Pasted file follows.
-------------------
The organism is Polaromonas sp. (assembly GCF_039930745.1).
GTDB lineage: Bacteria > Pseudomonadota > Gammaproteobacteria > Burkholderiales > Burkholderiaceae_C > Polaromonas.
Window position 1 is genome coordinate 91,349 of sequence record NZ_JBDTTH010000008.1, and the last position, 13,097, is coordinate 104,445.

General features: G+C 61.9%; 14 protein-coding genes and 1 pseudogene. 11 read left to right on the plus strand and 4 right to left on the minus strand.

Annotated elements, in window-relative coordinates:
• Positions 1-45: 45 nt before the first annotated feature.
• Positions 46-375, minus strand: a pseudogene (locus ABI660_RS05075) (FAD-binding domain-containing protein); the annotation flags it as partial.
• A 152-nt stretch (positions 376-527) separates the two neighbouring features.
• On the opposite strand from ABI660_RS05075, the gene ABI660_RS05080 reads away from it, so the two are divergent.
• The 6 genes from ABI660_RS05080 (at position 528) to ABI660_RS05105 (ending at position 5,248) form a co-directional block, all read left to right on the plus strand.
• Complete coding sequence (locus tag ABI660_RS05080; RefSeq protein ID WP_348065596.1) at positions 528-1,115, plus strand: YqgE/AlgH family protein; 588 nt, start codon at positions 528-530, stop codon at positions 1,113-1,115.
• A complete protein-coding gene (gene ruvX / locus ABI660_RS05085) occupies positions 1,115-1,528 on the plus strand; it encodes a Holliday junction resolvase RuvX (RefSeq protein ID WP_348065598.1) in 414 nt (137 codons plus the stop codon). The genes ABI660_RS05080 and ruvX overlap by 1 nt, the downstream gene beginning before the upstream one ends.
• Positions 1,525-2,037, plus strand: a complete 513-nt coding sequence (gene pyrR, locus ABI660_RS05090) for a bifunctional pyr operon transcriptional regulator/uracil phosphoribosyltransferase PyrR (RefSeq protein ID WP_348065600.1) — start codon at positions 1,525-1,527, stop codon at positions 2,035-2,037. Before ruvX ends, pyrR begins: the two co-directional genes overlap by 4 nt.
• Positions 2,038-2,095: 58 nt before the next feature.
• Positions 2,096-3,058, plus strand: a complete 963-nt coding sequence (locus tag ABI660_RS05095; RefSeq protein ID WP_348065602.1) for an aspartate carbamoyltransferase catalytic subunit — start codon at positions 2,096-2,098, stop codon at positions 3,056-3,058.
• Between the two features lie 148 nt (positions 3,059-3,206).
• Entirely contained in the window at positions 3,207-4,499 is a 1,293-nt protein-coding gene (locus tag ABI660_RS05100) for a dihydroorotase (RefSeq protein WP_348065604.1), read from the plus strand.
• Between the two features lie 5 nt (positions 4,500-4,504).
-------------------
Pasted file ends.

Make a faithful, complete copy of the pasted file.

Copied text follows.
The organism is Polaromonas sp. (assembly GCF_039930745.1).
GTDB lineage: Bacteria > Pseudomonadota > Gammaproteobacteria > Burkholderiales > Burkholderiaceae_C > Polaromonas.
Window position 1 is genome coordinate 91,349 of sequence record NZ_JBDTTH010000008.1, and the last position, 13,097, is coordinate 104,445.

General features: G+C 61.9%; 14 protein-coding genes and 1 pseudogene. 11 read left to right on the plus strand and 4 right to left on the minus strand.

Annotated elements, in window-relative coordinates:
• Positions 1-45: 45 nt before the first annotated feature.
• Positions 46-375, minus strand: a pseudogene (locus ABI660_RS05075) (FAD-binding domain-containing protein); the annotation flags it as partial.
• A 152-nt stretch (positions 376-527) separates the two neighbouring features.
• On the opposite strand from ABI660_RS05075, the gene ABI660_RS05080 reads away from it, so the two are divergent.
• The 6 genes from ABI660_RS05080 (at position 528) to ABI660_RS05105 (ending at position 5,248) form a co-directional block, all read left to right on the plus strand.
• Complete coding sequence (locus tag ABI660_RS05080; RefSeq protein ID WP_348065596.1) at positions 528-1,115, plus strand: YqgE/AlgH family protein; 588 nt, start codon at positions 528-530, stop codon at positions 1,113-1,115.
• A complete protein-coding gene (gene ruvX / locus ABI660_RS05085) occupies positions 1,115-1,528 on the plus strand; it encodes a Holliday junction resolvase RuvX (RefSeq protein ID WP_348065598.1) in 414 nt (137 codons plus the stop codon). The genes ABI660_RS05080 and ruvX overlap by 1 nt, the downstream gene beginning before the upstream one ends.
• Positions 1,525-2,037, plus strand: a complete 513-nt coding sequence (gene pyrR, locus ABI660_RS05090) for a bifunctional pyr operon transcriptional regulator/uracil phosphoribosyltransferase PyrR (RefSeq protein ID WP_348065600.1) — start codon at positions 1,525-1,527, stop codon at positions 2,035-2,037. Before ruvX ends, pyrR begins: the two co-directional genes overlap by 4 nt.
• Positions 2,038-2,095: 58 nt before the next feature.
• Positions 2,096-3,058, plus strand: a complete 963-nt coding sequence (locus tag ABI660_RS05095; RefSeq protein ID WP_348065602.1) for an aspartate carbamoyltransferase catalytic subunit — start codon at positions 2,096-2,098, stop codon at positions 3,056-3,058.
• Between the two features lie 148 nt (positions 3,059-3,206).
• Entirely contained in the window at positions 3,207-4,499 is a 1,293-nt protein-coding gene (locus tag ABI660_RS05100) for a dihydroorotase (RefSeq protein WP_348065604.1), read from the plus strand.
• Between the two features lie 5 nt (positions 4,500-4,504).